By the year 2000, 3,300 Lost Boys began the formal process of resettlement in the United States. Approximately 100 Lost Boys currently reside in San Diego, California. The Lost Boys are pursuing degrees in local colleges and universities, and working in a variety of fields.

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California Sudanese Lost Boys and Girls Foundation in San Diego

The California Sudanese Lost Boys and Girls Foundation non-profit
History of Sudanese Lost Boys and Girls.
The Lost Boys and Girls began their journey in 1987, when their villages were attacked by Khartoum Government. The United States Department of Health and Human Services Administration for Children and Families Office of Refugee Resettlement stated: Factions began to attack peaceful villages, kidnapping young males to use as front line troops in battle zones or to walk through minefields. Fearing they would be targeted as potential combatants, many boys left their villages for refugee camps in Ethiopia. Some traveled with friends or relatives, others slipped away on their own at night. Few had any idea of what lay ahead of them, believing that their journey would last only a few days. Continually under threat, they fled for their lives, losing their way in the w by hunger and lack of sleep that they could go no further and sat down by the roadside, in danger of becoming prey for lions and other wild animals.
The survivors who reached refugee camps in Ethiopia began to lead relatively peaceful lives again. But this was not to last. Following the change of government in Ethiopia in May 1991, the Sudanese youths were forced to flee again. This time the journey occurred during heavy rains, and many perished crossing the swollen rivers or were hit by aerial bombardment. Hungry, frightened and weakened by sleeplessness and disease, they made their way to camps in Sudan, where they received help from the International Committee of the Red Cross. From there, they then traveled on foot to safety in northern Kenya. Since 1992, UNICEF has been able to reunite nearly 1,200 boys with their families. But thousands more have remained in the dusty, fly-ridden refugee camp at Kakuma, where they have had to scrape for food and struggle for education.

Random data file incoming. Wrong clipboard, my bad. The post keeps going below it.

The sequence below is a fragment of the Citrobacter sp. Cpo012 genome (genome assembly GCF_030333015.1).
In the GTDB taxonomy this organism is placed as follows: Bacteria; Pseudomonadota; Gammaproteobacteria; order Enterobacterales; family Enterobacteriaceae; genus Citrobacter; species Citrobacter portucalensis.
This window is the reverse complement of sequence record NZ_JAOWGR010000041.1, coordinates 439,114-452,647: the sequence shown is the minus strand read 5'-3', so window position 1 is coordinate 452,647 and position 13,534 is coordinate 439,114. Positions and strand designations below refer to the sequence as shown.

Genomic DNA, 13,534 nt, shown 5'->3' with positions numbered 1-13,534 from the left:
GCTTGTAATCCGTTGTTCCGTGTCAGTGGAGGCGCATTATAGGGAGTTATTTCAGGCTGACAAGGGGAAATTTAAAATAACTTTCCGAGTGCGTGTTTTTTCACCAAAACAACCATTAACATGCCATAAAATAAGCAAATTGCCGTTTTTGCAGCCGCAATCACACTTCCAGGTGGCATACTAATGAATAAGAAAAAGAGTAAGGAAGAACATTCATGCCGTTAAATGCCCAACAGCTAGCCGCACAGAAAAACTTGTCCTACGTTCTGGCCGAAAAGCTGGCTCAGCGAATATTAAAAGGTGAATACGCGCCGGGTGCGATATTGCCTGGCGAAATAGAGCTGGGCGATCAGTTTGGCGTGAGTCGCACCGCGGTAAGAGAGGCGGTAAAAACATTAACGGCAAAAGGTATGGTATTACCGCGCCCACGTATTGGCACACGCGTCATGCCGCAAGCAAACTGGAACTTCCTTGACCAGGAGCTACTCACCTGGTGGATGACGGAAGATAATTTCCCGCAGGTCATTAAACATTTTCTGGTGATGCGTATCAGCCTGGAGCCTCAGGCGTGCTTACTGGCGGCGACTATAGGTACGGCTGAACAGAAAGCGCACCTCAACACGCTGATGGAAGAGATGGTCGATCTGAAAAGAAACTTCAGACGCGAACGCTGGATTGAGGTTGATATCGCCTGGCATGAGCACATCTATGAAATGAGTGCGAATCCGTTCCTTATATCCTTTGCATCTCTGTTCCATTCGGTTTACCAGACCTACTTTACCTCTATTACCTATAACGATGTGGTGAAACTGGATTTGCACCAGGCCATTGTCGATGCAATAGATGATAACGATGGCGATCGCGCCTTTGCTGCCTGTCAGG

By the year 2000, 3,300 Lost Boys began the formal process of resettlement in the United States. Approximately 100 Lost Boys currently reside in San Diego, California. The Lost Boys are pursuing degrees in local colleges and universities, and working in a variety of fields.

Daniel Yamun Ukang, president of the CSLBGF, and Koor Gai, vice president welcome to you to California Sudanese Lost Boys & Girls foundation non-profit in San Diego. We are non profit 501c3.

The California Lost Boys and Girls Foundation (CLBGF) is a non-profit organization that fosters community-based assistance to The Lost Boys of Sudan living in San Diego County. With the help of Father John Dolan, Pastor at St. Michael's Catholic Church in Poway, Dr. Lisa Petronis, a San Diego psychologist, the San Diego Lost Boys from Sudan founded the California Sudanese Lost Boys and Girls Foundation.
The California Lost Boys and Girls Foundation aims at improving the lives of Lost Boys of Sudan and the larger community of Southern Sudanese in San Diego, throughout the country, and abroad. The project is a forum where supportive citizens, organizations and institutions unite, working together to help the Lost Boys actualize their goals and dreams. The ultimate dream held within the project is for the San Diego Lost Boys to obtain and manage a free-standing Lost Boys Center. The San Diego Lost Boys Center, then, will be the physical location for various meaningful programs. Some of the programs currently being designed respond to the Lost Boys' individual and collective needs. Programs in place at this time include educational scholarships, dental care funding and emergency assistance, and speaker's bureau.